Monday, April 3, 2017

Rogue's Gallery Revisited

Back in 2009 Michael Gross published a history of New York's Metropolitan Museum of Art. The title tells it all, Rogues’ Gallery: The Secret History of the Moguls and the Money That Made the Metropolitan Museum – see my review. The current president of the Met, Thomas P. Campell, has resigned, effective this June, and the New York Times has a story about the palace intrigue involved. It seems that Campbell had a relationship with someone in the digital media department and that made it difficult for a newly hired directer of digital media, Erin Coburn, to function effectively, forcing her to resign. The relationship between that matter the the Met's budget problems is unclear; rather, that seems to be offered simply as an example of mismanagement at the executive and board levels:
Despite its vaunted collection, prodigious $332 million budget and a board stocked with some of the country’s most powerful donors, the Met is largely run by a dozen or so executives and trustees, interviews show, with little transparency or accountability.

The recent discovery of a looming $40 million deficit that forced the institution to cut staff, trim its exhibition schedule and postpone a heralded $600 million expansion are signs that the system is showing cracks. Now, details about how dysfunction in the digital media department was allowed to continue are revealing additional consequences of the Met’s turning a blind eye to problems.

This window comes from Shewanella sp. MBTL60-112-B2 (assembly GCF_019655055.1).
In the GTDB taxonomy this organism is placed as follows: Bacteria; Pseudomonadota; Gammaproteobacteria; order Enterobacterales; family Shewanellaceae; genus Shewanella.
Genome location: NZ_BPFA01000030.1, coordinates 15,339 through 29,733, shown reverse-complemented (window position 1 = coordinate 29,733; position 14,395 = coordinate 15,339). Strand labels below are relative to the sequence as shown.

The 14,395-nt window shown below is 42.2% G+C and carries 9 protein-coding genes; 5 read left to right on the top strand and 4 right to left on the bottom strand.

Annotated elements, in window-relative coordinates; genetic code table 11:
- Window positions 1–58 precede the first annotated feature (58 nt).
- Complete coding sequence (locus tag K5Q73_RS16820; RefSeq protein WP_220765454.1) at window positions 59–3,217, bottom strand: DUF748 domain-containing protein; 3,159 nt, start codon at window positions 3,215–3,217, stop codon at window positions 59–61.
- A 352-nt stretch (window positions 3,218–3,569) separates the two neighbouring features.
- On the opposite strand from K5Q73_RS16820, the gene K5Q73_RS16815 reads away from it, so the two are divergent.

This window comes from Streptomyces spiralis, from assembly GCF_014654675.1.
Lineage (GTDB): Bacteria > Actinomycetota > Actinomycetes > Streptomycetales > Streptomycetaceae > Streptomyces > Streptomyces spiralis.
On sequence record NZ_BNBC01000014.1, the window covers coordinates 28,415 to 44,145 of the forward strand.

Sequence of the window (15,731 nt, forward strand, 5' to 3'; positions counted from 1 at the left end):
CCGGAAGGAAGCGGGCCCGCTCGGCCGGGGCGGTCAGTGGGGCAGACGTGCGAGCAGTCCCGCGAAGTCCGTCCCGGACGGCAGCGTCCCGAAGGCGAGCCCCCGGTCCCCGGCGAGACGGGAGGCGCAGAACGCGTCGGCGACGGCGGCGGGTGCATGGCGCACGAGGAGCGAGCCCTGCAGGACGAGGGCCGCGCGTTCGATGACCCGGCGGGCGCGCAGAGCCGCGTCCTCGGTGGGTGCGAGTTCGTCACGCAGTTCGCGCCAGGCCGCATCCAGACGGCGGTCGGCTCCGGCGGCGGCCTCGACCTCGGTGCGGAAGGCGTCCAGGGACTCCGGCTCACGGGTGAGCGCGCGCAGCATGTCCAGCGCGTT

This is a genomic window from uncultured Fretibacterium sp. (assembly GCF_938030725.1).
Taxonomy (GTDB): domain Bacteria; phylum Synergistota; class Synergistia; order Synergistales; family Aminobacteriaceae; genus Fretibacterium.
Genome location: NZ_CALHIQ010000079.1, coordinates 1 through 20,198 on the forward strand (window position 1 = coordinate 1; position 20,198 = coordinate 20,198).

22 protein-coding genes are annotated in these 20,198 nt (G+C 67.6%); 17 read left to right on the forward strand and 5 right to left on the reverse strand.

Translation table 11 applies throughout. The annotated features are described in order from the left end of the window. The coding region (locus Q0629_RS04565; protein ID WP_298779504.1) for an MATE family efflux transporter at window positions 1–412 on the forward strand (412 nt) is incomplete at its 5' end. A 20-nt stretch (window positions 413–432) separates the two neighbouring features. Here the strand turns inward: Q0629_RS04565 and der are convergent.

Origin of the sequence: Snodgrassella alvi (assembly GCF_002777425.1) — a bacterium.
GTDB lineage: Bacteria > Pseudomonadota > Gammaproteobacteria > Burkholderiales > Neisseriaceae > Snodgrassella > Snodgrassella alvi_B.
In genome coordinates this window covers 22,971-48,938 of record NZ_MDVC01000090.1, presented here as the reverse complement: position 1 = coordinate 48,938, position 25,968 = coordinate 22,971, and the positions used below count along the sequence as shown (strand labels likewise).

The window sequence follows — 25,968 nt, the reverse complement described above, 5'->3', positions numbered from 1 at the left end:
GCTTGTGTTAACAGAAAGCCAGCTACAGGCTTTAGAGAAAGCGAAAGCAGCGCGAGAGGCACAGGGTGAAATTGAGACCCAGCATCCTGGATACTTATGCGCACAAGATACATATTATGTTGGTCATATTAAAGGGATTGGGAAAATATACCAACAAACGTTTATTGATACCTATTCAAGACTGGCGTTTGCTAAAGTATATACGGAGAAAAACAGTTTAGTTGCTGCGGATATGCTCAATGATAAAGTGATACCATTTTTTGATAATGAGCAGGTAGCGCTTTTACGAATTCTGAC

Ms. Coburn filed a formal complaint in 2012. Met executives investigated her claims but concluded they didn’t warrant action. The board’s chairman, Daniel Brodsky, and several museum executives negotiated Ms. Coburn’s departure and settlement while Mr. Campbell stayed on.

Yet, for many then at the Met, the results of Mr. Campbell’s relationship with a member of Ms. Coburn’s staff were plain. The employee had a direct line to Mr. Campbell and amassed power well beyond her rank, they say, sidelining certain colleagues as well as commanding resources and hiring outside staff members for her projects, which added costs and created infrastructure complications.
And so it goes.

As for the Board of Directors:
As boards go, the Met’s is high end and old school. An international jewel of the art world, the museum sits atop the hierarchy of major New York cultural institutions and a spot on its board has long been considered the pinnacle of prestige.

At 101 members, the board is also unusually large, which means decisions tend to be made in committees, the most important of which are the executive and finance committees. Expectations for most everyone else are relatively simple: deep pockets, attendance at five meetings a year and a willingness to let the Met’s top executives handle the details.

“If you’re not on the executive committee, you don’t know anything,” said a trustee, who insisted on anonymity because board members have been warned against speaking publicly. “You’re expected to work and give, but not to question what goes on.”

Another trustee said, “Few people have spoken up in a meeting for about 40 years.”
In other words, the Met seems to be run by a small in-group mostly for their own mutual grooming and glory and incidentally for the public good.

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